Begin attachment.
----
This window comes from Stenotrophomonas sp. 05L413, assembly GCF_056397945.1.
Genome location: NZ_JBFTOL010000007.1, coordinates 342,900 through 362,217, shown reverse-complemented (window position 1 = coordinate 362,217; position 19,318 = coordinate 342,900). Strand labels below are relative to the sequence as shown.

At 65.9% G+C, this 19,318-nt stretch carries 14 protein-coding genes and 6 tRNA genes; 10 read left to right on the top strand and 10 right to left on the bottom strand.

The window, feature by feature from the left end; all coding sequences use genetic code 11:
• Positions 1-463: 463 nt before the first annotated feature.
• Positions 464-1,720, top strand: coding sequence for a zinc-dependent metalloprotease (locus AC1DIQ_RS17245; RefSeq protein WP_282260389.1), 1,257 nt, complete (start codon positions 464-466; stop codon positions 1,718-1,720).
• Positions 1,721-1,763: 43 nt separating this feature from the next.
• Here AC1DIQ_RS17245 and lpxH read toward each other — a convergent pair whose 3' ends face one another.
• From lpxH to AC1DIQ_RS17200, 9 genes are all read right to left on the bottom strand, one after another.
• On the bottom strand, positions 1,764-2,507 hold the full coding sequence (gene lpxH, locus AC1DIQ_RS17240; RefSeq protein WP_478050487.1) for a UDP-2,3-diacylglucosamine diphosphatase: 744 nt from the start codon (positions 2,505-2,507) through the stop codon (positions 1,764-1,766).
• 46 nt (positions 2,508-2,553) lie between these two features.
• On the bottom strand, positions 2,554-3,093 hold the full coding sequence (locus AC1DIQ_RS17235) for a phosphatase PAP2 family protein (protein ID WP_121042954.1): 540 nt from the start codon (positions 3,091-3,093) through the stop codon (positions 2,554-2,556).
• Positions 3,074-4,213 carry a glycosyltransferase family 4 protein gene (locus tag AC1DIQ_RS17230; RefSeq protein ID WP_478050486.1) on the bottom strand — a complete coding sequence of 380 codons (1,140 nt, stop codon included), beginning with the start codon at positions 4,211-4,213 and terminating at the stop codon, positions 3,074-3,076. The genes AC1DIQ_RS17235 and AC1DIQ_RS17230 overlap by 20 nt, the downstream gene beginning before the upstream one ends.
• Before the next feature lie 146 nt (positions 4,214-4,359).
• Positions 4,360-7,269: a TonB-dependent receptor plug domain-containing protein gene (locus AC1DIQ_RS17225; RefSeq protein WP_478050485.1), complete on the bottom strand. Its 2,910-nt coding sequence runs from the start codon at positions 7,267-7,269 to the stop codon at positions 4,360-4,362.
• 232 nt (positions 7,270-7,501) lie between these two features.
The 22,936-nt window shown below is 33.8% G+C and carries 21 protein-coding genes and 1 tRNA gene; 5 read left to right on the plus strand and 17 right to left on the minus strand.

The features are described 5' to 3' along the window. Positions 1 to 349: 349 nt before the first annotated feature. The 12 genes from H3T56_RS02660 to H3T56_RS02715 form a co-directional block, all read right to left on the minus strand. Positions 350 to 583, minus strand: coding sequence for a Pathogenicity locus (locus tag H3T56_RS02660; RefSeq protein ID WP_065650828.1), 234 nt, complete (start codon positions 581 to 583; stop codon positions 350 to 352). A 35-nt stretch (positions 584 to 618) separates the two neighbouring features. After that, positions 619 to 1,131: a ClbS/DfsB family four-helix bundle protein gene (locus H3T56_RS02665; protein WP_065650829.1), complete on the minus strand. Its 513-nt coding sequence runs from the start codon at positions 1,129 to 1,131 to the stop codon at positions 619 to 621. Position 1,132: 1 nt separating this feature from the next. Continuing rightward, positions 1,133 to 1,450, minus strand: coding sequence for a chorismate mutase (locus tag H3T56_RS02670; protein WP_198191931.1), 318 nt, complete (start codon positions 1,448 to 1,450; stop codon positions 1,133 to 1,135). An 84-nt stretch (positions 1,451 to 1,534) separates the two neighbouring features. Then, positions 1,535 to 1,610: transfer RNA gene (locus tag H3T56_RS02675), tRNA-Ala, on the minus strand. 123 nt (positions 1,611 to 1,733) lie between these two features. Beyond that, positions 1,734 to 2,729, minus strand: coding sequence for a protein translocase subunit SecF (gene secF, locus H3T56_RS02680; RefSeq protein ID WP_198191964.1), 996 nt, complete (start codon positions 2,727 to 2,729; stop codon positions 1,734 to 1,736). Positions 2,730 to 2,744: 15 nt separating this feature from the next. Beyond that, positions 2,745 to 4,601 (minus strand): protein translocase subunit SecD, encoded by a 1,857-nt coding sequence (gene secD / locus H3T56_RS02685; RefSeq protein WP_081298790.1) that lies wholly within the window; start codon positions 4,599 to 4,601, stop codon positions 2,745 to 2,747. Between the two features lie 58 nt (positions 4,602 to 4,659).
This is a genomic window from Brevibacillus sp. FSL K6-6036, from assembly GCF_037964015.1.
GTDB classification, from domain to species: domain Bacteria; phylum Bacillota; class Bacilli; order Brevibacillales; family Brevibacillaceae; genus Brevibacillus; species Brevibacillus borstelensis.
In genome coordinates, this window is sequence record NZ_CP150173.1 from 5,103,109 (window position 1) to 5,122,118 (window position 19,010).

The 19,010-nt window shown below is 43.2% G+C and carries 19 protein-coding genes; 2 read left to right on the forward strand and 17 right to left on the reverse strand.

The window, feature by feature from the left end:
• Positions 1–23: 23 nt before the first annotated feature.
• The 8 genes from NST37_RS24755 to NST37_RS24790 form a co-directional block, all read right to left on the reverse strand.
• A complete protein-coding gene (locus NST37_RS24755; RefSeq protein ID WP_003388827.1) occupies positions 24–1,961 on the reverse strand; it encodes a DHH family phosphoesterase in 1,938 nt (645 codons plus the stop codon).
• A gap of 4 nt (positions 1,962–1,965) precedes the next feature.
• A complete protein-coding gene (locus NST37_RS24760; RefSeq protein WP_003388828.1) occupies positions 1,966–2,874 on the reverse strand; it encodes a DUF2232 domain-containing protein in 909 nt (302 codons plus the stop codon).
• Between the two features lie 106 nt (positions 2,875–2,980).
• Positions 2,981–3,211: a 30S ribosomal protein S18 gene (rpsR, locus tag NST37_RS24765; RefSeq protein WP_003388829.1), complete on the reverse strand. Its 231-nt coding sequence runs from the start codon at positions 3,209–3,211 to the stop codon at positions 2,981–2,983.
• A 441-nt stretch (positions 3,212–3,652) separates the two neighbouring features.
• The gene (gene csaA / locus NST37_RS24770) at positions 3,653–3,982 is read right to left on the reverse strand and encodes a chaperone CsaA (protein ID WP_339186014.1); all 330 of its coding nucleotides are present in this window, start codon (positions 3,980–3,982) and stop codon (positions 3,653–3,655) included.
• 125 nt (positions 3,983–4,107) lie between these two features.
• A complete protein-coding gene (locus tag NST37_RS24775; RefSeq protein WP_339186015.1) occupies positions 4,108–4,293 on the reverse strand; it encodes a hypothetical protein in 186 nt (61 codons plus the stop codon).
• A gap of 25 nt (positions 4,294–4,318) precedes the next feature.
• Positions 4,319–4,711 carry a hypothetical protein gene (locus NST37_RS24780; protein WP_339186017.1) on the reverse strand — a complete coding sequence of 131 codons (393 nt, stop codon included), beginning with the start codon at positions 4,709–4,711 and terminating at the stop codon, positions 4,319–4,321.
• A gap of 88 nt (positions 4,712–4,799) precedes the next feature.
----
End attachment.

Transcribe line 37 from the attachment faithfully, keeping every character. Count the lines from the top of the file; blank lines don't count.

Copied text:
• A gap of 88 nt (positions 4,712–4,799) precedes the next feature.